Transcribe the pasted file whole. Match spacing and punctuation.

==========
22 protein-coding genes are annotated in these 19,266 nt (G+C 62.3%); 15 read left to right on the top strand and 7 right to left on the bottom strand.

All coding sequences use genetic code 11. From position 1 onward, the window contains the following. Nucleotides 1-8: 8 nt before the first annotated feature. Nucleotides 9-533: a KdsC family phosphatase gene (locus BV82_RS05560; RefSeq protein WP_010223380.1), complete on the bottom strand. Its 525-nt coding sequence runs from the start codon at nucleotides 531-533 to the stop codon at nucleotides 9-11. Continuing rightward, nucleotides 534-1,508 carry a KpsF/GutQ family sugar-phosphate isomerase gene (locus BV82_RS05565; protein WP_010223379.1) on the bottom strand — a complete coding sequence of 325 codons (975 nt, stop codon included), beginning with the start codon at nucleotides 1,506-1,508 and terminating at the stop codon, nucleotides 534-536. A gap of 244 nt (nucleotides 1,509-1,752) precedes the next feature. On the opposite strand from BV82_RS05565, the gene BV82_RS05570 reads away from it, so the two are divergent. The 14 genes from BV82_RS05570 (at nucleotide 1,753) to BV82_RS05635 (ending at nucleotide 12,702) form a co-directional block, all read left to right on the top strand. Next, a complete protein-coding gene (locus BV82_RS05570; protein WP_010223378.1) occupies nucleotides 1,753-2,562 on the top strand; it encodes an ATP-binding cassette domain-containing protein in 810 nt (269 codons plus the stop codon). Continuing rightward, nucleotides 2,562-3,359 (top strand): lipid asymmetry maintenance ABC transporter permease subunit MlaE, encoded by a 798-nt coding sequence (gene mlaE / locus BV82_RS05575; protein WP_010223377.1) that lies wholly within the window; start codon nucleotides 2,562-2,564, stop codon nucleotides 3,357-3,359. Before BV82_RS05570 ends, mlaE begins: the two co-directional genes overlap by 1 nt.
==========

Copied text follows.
22 protein-coding genes are annotated in these 19,266 nt (G+C 62.3%); 15 read left to right on the top strand and 7 right to left on the bottom strand.

All coding sequences use genetic code 11. From position 1 onward, the window contains the following. Nucleotides 1-8: 8 nt before the first annotated feature. Nucleotides 9-533: a KdsC family phosphatase gene (locus BV82_RS05560; RefSeq protein WP_010223380.1), complete on the bottom strand. Its 525-nt coding sequence runs from the start codon at nucleotides 531-533 to the stop codon at nucleotides 9-11. Continuing rightward, nucleotides 534-1,508 carry a KpsF/GutQ family sugar-phosphate isomerase gene (locus BV82_RS05565; protein WP_010223379.1) on the bottom strand — a complete coding sequence of 325 codons (975 nt, stop codon included), beginning with the start codon at nucleotides 1,506-1,508 and terminating at the stop codon, nucleotides 534-536. A gap of 244 nt (nucleotides 1,509-1,752) precedes the next feature. On the opposite strand from BV82_RS05565, the gene BV82_RS05570 reads away from it, so the two are divergent. The 14 genes from BV82_RS05570 (at nucleotide 1,753) to BV82_RS05635 (ending at nucleotide 12,702) form a co-directional block, all read left to right on the top strand. Next, a complete protein-coding gene (locus BV82_RS05570; protein WP_010223378.1) occupies nucleotides 1,753-2,562 on the top strand; it encodes an ATP-binding cassette domain-containing protein in 810 nt (269 codons plus the stop codon). Continuing rightward, nucleotides 2,562-3,359 (top strand): lipid asymmetry maintenance ABC transporter permease subunit MlaE, encoded by a 798-nt coding sequence (gene mlaE / locus BV82_RS05575; protein WP_010223377.1) that lies wholly within the window; start codon nucleotides 2,562-2,564, stop codon nucleotides 3,357-3,359. Before BV82_RS05570 ends, mlaE begins: the two co-directional genes overlap by 1 nt.